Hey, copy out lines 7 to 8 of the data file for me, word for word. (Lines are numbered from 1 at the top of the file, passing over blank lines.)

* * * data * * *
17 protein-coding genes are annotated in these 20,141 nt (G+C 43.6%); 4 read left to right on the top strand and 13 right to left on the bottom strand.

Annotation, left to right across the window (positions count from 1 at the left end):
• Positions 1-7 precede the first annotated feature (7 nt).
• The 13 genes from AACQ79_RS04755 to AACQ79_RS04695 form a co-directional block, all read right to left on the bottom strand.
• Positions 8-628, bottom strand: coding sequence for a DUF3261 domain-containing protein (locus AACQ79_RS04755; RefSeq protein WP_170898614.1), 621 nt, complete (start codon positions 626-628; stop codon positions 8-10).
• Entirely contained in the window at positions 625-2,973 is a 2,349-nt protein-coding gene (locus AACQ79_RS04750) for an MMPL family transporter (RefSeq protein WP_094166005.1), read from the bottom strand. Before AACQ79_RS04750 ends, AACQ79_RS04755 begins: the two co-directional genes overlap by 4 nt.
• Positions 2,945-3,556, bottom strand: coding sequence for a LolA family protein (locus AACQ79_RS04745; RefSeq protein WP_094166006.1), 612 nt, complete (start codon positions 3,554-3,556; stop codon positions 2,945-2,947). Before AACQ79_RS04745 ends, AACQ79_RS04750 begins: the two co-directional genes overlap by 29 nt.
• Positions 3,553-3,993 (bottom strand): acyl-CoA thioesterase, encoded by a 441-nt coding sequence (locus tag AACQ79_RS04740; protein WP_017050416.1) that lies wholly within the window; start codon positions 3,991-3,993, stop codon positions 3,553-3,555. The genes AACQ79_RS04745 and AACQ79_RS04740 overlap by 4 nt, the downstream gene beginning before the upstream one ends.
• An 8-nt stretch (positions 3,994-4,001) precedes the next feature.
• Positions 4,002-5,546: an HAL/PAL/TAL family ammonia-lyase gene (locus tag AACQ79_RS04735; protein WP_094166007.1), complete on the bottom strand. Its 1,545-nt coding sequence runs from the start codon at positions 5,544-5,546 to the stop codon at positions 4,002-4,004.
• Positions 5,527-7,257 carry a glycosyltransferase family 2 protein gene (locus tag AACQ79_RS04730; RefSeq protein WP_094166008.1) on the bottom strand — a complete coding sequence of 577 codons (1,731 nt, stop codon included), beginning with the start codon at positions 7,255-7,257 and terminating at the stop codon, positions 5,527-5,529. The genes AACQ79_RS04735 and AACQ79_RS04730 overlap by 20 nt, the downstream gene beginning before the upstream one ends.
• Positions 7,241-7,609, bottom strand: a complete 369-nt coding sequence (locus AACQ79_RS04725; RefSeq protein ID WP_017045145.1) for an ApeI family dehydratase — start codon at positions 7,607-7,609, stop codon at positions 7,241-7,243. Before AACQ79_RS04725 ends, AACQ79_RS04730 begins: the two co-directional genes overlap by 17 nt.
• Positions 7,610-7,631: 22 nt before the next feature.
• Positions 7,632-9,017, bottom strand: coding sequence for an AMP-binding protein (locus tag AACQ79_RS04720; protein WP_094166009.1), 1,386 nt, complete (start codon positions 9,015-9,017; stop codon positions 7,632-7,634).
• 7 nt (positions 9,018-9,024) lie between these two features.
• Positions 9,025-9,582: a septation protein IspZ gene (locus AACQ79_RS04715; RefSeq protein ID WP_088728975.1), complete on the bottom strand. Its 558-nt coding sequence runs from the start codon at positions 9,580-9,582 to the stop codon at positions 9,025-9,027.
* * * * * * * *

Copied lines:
• Positions 2,945-3,556, bottom strand: coding sequence for a LolA family protein (locus AACQ79_RS04745; RefSeq protein WP_094166006.1), 612 nt, complete (start codon positions 3,554-3,556; stop codon positions 2,945-2,947). Before AACQ79_RS04745 ends, AACQ79_RS04750 begins: the two co-directional genes overlap by 29 nt.
• Positions 3,553-3,993 (bottom strand): acyl-CoA thioesterase, encoded by a 441-nt coding sequence (locus tag AACQ79_RS04740; protein WP_017050416.1) that lies wholly within the window; start codon positions 3,991-3,993, stop codon positions 3,553-3,555. The genes AACQ79_RS04745 and AACQ79_RS04740 overlap by 4 nt, the downstream gene beginning before the upstream one ends.